The Big Bang Theory – The Proton Displacement
Kevin Rigdon (@pralix1138)
“He’s a little broken and he needs me. Guess I need him too.”
Rejection is one of those things in life we all deal with. In real life circumstances it’s not terribly funny. It hurts. In the newest episode of The Big Bang Theory, “The Proton Displacement,” Sheldon is rejected by his childhood hero, Professor Proton (aka Arthur Jeffries). It seems that the good Professor wants Leonard’s help on a paper that he’s writing and bypasses Sheldon altogether. In retaliation, Sheldon attempts to replace Professor Proton with Bill Nye as his go to science hero, and is ultimately rejected again.
It brings up something that is both funny and slightly uncomfortable for the viewer. Sheldon has been told his entire life that he’s annoying. From the time he was a child and some of the more religious people in town started to think he was a witch, to college after the fifth grade, to his professional life. At every turn he has been rejected.
I think many of us know people like Sheldon, you know, “one of God’s special little people.” Many times, too, we stay away from them because we don’t recognize something that Leonard has. Sheldon is broken and he needs Leonard. But this is only half the equation. Leonard recognizes his own brokenness and that he, Leonard, needs Sheldon as well. Of course this is conveyed through comedy, which makes hard lessons easier to go down–a spoonful of sugar and all that. There is something significant in Leonard’s response to Professor Proton’s question about how Leonard can put up with Sheldon and why they’re friends. Because of Leonard, Sheldon Cooper is no longer an outcast. Raj and Howard liked Leonard and so put up with Sheldon until they too developed a love for him. Penny liked Leonard (before the actual liking) and hung out with the guys and developed a love for Sheldon.
Then along came Bernadette. Then came Amy who loves Sheldon deeply. The point is simply that they’re all broken. They all need each other. They all fit together so that none of them is alone. This cadre of misfits has morphed not only into an identifiable social group, but a real community. There is support. There is compassion. There is forgiveness. There is love.
As evidence to this new communal reality, and its significance, we witness how Howard hurts Raj. Raj doesn’t have a girlfriend. He doesn’t have someone in his life to share things with, and any time he tries to share something with his best friend, Howard, Howard usually makes fun of him by making comments about his lack of testosterone, his bunching “koothrapanties “and so forth. And so Raj goes to girl’s night just so he can connect with someone on an intimate level. He needs someone to share his burdens. We all do. So, it wasn’t really about the act of making jewellery. It’s the coming together of people and sharing in their lives.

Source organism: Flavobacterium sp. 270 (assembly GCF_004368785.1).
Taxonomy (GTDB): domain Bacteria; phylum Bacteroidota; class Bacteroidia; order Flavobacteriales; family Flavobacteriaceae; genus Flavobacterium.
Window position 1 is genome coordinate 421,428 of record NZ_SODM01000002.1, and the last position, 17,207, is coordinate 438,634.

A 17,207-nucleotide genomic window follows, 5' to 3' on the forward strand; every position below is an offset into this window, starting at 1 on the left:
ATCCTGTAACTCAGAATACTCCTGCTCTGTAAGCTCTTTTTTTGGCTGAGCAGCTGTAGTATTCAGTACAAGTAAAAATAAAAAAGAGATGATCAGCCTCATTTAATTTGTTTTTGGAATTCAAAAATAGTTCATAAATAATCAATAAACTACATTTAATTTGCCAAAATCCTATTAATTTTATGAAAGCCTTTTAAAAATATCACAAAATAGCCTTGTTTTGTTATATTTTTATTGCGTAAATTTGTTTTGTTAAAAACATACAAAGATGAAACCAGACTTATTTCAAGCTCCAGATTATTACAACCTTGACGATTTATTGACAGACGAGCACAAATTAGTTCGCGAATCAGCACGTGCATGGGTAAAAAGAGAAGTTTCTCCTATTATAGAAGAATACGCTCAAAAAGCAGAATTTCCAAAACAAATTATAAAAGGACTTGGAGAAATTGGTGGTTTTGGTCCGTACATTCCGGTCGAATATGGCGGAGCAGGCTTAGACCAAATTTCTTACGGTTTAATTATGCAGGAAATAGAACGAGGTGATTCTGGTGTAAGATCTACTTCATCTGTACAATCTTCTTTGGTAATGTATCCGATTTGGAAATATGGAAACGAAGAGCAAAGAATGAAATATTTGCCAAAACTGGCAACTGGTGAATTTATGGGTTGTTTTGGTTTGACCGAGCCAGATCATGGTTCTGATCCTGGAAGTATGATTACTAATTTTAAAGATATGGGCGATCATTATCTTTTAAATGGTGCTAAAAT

It’s really akin to the time when Raj wanted to do a gaming marathon a couple seasons back. It wasn’t really about gaming as such, but rather that need to be in a shared experience with his friends. Here it is the same. When Howard comes in with his fancy tools and better ways of doing things, and takes over girl’s night Raj loses the safe place that he had constructed for himself.
Ultimately it had to happen this way, I think. Howard was never trying to hurt his friend, and didn’t realize that he was going too far in the things that he was saying. But Raj was able to express how Howard’s jokes were sometimes hurtful, and they were restored to friendship. This is crucial for the continued life of this small community. Everyone now recognizes that each one is broken. They’re all broken in different ways to be sure, and when they fail to see their own brokenness there’s a situation that will remind them of it, not so that they will feel defeated or depressed, but so that they can better show compassion on the other broken people in their lives.
Not the funniest episode, but one of the best of the last two seasons in terms of character development. It shows how deeply these characters love one another.
Rating: 4 out of 5 Stars